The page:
Scientists agree on EDC thresholds.

Scientists representing both sides of the Endocrine Disrupting Chemicals (EDCs) debate have agreed that thresholds for activity of EDCs may not exist. The conclusion is one of several reached during a recent meeting hosted by European Union (EU) chief scientific advisor Anne Glover in an attempt to identify areas of consensus and disagreement on the subject.

In the published minutes [PDF] of the meeting, the scientists say uncertainty about the existence of EDC activity thresholds—the exposure level or dose of a chemical above which toxicity or adverse health effects can occur—is due to experimental constraints and limited understanding of biological systems. They also agreed that defining EDC thresholds by in vivo experiments alone  is not possible. Rather, establishing whether thresholds exist must be defined by better understanding “the mechanisms of action in a quantitative systems approach.”

The scientists also agreed with the World Health Organization’s 2002 definition of EDCs and that criteria for identifying endocrine disruptors need to consider the disturbance of homeostasis at different stages of development. In addition, they agreed that non-monotonic dose response effects exist for some EDCs, both in in vitro and in vivo tests. However, although reliable study designs to find non-monotonic effects are available, the scientists say that more dedicated methods are needed to evaluate possible effects of EDCs on humans. Furthermore, they noted that validated OECD guidelines for testing do not cover all adverse effects or modes of action of EDCs.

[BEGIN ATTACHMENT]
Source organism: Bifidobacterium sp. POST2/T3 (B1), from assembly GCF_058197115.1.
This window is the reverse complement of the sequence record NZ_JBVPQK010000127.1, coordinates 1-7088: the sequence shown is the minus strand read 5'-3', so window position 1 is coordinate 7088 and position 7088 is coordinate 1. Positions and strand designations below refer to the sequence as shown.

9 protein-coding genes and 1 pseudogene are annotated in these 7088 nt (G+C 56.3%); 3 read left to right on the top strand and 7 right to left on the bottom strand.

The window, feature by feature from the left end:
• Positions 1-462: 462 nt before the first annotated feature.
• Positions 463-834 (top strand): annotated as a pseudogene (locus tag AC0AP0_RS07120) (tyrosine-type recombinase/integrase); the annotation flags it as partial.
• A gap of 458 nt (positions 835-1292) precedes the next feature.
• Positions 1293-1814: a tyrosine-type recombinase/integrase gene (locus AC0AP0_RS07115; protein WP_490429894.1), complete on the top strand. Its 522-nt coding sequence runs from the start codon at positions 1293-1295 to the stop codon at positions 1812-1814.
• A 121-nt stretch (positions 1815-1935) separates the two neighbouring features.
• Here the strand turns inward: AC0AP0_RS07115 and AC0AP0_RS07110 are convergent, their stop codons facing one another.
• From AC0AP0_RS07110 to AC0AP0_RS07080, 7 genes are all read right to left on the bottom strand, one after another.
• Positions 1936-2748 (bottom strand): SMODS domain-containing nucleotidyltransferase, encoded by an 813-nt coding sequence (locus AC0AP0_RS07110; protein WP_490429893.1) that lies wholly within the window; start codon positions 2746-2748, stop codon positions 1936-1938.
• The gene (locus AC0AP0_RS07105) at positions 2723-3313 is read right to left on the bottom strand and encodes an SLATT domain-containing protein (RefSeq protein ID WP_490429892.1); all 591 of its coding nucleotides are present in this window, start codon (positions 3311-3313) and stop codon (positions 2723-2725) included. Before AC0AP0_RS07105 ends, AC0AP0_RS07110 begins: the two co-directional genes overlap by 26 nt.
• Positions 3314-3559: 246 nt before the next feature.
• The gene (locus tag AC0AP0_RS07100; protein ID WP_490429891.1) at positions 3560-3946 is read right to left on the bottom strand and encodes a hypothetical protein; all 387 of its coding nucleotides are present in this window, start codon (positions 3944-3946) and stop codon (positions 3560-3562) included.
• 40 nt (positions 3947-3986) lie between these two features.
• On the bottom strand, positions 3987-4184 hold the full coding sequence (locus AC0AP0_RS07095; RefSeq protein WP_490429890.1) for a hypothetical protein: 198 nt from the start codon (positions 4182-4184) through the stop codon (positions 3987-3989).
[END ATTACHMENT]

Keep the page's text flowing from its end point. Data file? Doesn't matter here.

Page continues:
Meanwhile, the German Chemical Industry Association (VCI), which recently published its opinion on EDCs, believes that EDC thresholds do exist, despite uncertainty, and any discussion about setting regulatory limits on EDCs should be viewed in that context. Furthermore, the association argued that while in vitro tests can be used in order to inform the mode of action for EDCs, they should not be used to derive regulatory thresholds. In vivo testing should be used to test for endocrine disruption since it allows scientists to more meaningfully investigate the complex interactions in the hormone system.

VCI also criticized the group’s conclusions on testing as overly pessimistic, since OECD guidelines cover the most relevant endpoints for EDCs and provide a solid foundation to test chemicals for their estrogenic, androgenic and thyroid-endocrine properties.